Sudan’s Generals, U.S. Diplomats Agree on Need for Inclusive Dialogue
Sudan’s military rulers Thursday said they agreed with the visiting U.S undersecretary for Africa on the need to hold an inclusive roundtable and form a civilian-led government to complete the transition tasks. The Head of the Sovereign Council and Commander in Chief of the Sudanese army Abdel Fattah al-Burhan met with Assistant Secretary of State for African Affairs Molly Phee and Special Envoy for the Horn of Africa David Satterfield. The two sides agreed that “The Sudanese parties have to participate in a comprehensive roundtable dialogue including all the political and social forces, except the National Congress Party, to reach a national consensus ending the current crisis”. The statement issued after the meeting further said that they agreed also on the need to form a transitional government led by a civilian prime minister. … For its part, the Assistant Secretary of State for Africa released a statement saying the Sudanese military “offered their commitment to inclusive national dialogue, the political transition, the establishment of a civilian-led government based upon consensus.” … Further they “made clear that the United States will consider measures to hold accountable those responsible for failure to move forward on these goals”. Finally, they urged the lifting of the state of emergency, pointing this step should serve as a confidence-building measure. Sudan Tribune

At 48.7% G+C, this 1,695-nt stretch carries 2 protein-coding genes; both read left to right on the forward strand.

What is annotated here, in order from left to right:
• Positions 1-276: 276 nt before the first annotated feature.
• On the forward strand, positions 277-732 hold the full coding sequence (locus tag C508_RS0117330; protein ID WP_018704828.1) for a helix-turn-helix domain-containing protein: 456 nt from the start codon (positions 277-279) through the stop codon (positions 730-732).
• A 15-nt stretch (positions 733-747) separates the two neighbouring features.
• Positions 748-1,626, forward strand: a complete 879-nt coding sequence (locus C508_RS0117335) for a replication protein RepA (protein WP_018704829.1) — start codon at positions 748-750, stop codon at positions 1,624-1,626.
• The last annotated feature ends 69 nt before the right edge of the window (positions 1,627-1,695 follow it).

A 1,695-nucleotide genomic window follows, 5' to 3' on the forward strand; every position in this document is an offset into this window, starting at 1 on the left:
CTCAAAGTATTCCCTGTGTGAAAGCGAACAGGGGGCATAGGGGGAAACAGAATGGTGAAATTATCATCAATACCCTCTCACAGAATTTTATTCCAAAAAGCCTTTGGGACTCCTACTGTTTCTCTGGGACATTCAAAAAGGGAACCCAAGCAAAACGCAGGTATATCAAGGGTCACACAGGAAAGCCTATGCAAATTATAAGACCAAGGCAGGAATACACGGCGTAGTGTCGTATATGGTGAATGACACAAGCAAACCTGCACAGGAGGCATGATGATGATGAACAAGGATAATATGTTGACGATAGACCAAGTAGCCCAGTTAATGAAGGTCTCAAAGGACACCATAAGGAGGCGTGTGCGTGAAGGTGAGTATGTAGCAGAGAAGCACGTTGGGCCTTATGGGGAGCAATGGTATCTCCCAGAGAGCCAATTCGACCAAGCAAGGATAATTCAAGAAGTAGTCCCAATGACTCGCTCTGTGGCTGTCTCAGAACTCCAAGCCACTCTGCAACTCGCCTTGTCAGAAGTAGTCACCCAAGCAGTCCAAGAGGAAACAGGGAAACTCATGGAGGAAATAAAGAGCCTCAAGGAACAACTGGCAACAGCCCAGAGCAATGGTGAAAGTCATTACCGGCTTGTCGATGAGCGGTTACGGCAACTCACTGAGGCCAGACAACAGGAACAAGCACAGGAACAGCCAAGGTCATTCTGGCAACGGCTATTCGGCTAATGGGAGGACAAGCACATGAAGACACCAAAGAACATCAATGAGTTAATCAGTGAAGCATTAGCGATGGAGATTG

Sudan Military Chief Appoints Ministers amid Protests
Sudan’s military chief, General Abdel Fattah al-Burhan, has appointed 15 ministers to a new government. The move comes almost three months after he seized power in a military coup which derailed a planned transition to elections. Since the coup there have been frequent large protests that have seen more than 70 protesters killed by security forces. Correspondents say the naming of a new government is unlikely to appease the protesters who want the military to quit the political scene entirely. Earlier, dozens of judges in Sudan called for a criminal investigation into the violent suppression of the protests, accusing military leaders of carrying out heinous violations against defenceless protesters. The United States has reiterated that it will not resume economic assistance to Sudan unless there is an end to violence and a civilian-led government is restored. BBC